During an inflight press conference on his way back from Africa last week Pope Francis criticised “fundamentalists” within the Church.
Asked about religious fundamentalism in light of the Paris attacks, the Pope responded by saying that “we are all God’s children, we all have the same Father … we need to live peacefully alongside one another, develop friendships.”
He added: “Fundamentalism is a sickness that is in all religions. We Catholics have some – and not some, many – who believe they possess the absolute truth and go ahead dirtying the other with calumny, with disinformation, and doing evil. They do evil. I say this because it is my Church.”
The Pope said religious fundamentalism was not religion but idolatry, adding that false certainties took the place of faith and love of God and others. “You cannot cancel a whole religion because there is a group or many groups of fundamentalists at certain moments of history,” he said.
Pope Francis was asked if he thought the Church “should change its teaching” on the use of condoms to prevent the transmission of HIV. He said an ongoing question for moral theology was whether condoms in that case were an instrument to prevent death or a contraceptive – in which case they would violate Church teaching on openness to life. But, he said, the question was too narrow. People are dying because of a lack of clean water and adequate food. Once the world takes serious steps to solve those problems, then it would be “legitimate to ask whether it is licit” to use condoms to prevent the spread of HIV. Francis also told reporters that “the crowds, the joy, the ability to celebrate even with an empty stomach” were impressions he would take home with him after his six-day African trip.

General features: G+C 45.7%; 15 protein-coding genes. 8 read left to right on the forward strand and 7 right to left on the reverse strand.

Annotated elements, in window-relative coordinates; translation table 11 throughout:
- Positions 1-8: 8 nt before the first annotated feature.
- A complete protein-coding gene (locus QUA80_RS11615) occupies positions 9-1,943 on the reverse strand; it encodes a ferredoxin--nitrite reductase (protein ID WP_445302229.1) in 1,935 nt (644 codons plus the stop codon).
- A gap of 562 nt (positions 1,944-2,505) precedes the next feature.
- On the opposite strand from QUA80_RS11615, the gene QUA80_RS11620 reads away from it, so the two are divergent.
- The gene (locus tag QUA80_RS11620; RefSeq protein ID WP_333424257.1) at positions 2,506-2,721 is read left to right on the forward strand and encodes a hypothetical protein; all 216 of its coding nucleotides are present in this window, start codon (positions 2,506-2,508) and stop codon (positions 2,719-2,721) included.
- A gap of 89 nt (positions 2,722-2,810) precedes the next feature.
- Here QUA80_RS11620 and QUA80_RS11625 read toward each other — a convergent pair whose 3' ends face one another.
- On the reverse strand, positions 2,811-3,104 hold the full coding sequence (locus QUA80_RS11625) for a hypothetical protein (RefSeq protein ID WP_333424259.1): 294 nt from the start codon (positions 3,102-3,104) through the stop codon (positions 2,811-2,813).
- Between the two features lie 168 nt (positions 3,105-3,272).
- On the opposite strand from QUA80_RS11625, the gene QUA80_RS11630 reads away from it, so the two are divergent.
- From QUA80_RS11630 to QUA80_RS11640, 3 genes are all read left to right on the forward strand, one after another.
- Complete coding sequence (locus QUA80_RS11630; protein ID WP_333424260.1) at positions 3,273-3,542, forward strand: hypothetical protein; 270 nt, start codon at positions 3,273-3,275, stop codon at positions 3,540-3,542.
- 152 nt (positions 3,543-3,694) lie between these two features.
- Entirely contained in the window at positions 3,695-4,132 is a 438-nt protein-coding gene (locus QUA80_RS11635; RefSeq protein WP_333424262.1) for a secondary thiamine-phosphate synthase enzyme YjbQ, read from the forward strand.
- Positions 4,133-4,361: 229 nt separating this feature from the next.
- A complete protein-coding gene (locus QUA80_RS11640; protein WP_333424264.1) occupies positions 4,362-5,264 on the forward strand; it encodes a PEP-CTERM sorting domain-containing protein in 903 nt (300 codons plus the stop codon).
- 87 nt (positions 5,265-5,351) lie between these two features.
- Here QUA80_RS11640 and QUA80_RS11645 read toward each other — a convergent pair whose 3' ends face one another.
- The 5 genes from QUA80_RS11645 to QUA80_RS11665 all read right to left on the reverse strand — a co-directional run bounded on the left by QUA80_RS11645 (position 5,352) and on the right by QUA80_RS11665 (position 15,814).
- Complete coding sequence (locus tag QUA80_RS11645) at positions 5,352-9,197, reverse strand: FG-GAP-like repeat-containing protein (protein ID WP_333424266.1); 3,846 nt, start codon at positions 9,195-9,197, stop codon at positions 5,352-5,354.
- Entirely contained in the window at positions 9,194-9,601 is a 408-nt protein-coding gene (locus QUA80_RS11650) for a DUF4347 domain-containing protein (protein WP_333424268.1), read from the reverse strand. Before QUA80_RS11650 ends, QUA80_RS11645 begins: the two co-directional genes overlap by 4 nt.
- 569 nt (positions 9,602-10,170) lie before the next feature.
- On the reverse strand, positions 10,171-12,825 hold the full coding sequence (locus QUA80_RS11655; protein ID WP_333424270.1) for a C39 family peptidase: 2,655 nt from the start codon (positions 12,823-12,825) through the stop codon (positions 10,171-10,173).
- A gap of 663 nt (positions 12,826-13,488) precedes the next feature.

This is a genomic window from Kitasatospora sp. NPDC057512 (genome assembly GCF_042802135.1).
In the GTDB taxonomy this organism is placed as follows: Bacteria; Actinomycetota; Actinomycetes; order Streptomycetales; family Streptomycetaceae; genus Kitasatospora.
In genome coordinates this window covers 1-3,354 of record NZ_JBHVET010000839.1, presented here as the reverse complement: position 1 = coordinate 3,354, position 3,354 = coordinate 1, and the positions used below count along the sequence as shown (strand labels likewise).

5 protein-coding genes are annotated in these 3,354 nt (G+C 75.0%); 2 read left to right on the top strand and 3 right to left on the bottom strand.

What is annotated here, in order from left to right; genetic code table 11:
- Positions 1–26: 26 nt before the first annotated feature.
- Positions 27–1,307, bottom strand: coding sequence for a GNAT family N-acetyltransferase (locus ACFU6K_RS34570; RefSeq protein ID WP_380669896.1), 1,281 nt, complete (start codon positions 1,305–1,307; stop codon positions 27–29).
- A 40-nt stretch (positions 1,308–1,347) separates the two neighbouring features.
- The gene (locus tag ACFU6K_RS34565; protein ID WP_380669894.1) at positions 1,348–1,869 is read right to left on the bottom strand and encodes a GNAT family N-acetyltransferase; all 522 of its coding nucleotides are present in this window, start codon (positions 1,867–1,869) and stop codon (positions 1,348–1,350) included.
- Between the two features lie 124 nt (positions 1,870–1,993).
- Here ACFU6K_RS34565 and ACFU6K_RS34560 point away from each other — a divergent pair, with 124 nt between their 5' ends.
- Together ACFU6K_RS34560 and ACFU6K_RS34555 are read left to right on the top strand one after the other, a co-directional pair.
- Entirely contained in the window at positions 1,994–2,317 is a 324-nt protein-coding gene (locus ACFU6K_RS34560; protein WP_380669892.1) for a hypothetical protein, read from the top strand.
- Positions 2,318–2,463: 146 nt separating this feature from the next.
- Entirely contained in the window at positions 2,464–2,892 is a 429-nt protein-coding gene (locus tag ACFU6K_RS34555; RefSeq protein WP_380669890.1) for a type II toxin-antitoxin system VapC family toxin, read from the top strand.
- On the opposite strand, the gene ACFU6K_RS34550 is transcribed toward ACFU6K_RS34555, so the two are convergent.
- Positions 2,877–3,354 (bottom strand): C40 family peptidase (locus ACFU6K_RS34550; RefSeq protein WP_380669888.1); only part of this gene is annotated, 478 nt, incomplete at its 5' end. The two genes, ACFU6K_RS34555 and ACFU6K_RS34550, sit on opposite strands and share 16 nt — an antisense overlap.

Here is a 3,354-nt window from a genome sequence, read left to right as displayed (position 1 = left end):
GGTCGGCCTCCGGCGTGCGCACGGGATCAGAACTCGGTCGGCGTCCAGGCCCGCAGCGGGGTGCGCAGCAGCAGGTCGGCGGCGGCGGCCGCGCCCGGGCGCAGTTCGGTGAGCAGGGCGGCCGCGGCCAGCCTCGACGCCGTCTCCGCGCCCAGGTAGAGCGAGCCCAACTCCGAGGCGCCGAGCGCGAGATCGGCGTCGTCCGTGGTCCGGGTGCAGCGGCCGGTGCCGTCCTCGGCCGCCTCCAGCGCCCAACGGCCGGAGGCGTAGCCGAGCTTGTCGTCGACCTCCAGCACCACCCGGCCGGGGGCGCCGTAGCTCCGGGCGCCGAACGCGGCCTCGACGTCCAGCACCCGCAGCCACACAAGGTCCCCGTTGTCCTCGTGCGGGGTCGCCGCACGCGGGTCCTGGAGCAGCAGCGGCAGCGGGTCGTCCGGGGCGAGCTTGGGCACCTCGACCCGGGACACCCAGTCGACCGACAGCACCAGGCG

Poor and homeless invited to Vatican film premiere
Rome’s poor and homeless received star treatment at a film premiere at the Vatican last week.
The world premiere of Call Me Francesco, the first film based on the life of Pope Francis, took place in the Vatican audience hall and those considered celebrities in the eyes of the Pope were in attendance.
A statement from the papal almoner’s office said: “To this exceptional premiere, the Holy Father wished to invite the poor, the homeless, refugees and the people most in need, together with the volunteers, Religious and lay people, who work daily in charity.” Parishes and charitable associations in Rome were given 7,000 tickets for the poor to attend the premiere at the Vatican. The night also included a concert featuring the Pontifical Swiss Guard’s musical band. The papal almoner’s office said that many of the Swiss Guards offered to play during their free time as a gift to the homeless.
The poor were also offered a dinner “donated for the occasion by several benefactors”. Directed by Italian filmmaker Daniele Luchetti, Call Me Francesco recounts the life of Jorge Mario Bergoglio until his election as Pope.
El Salvador urged to re-open case
Religious and human rights groups have urged the Salvadoran government to re-open the investigation of the 1980 kidnapping and murder of three US nuns and a lay missionary.
The four were among 75,000 killed during El Salvador’s civil war. Claire White, daughter of the late US ambassador, said it was vital that the “masterminds of this crime do not walk free”.
This page is available to subscribers. Click here to sign in or get access.